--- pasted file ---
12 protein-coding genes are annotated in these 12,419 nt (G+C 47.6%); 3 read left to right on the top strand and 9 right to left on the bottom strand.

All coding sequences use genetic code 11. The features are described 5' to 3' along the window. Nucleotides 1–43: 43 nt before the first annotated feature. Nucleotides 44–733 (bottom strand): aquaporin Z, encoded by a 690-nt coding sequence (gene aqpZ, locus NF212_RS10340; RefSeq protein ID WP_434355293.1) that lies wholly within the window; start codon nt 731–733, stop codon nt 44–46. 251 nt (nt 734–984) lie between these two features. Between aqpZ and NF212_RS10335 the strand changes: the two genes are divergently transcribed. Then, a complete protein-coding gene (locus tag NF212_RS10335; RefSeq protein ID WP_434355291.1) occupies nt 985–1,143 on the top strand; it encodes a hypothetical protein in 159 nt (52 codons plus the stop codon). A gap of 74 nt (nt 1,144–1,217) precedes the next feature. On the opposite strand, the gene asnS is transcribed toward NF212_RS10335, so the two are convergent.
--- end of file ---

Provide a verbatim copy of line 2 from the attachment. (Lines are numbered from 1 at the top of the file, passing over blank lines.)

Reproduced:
All coding sequences use genetic code 11. The features are described 5' to 3' along the window. Nucleotides 1–43: 43 nt before the first annotated feature. Nucleotides 44–733 (bottom strand): aquaporin Z, encoded by a 690-nt coding sequence (gene aqpZ, locus NF212_RS10340; RefSeq protein ID WP_434355293.1) that lies wholly within the window; start codon nt 731–733, stop codon nt 44–46. 251 nt (nt 734–984) lie between these two features. Between aqpZ and NF212_RS10335 the strand changes: the two genes are divergently transcribed. Then, a complete protein-coding gene (locus tag NF212_RS10335; RefSeq protein ID WP_434355291.1) occupies nt 985–1,143 on the top strand; it encodes a hypothetical protein in 159 nt (52 codons plus the stop codon). A gap of 74 nt (nt 1,144–1,217) precedes the next feature. On the opposite strand, the gene asnS is transcribed toward NF212_RS10335, so the two are convergent.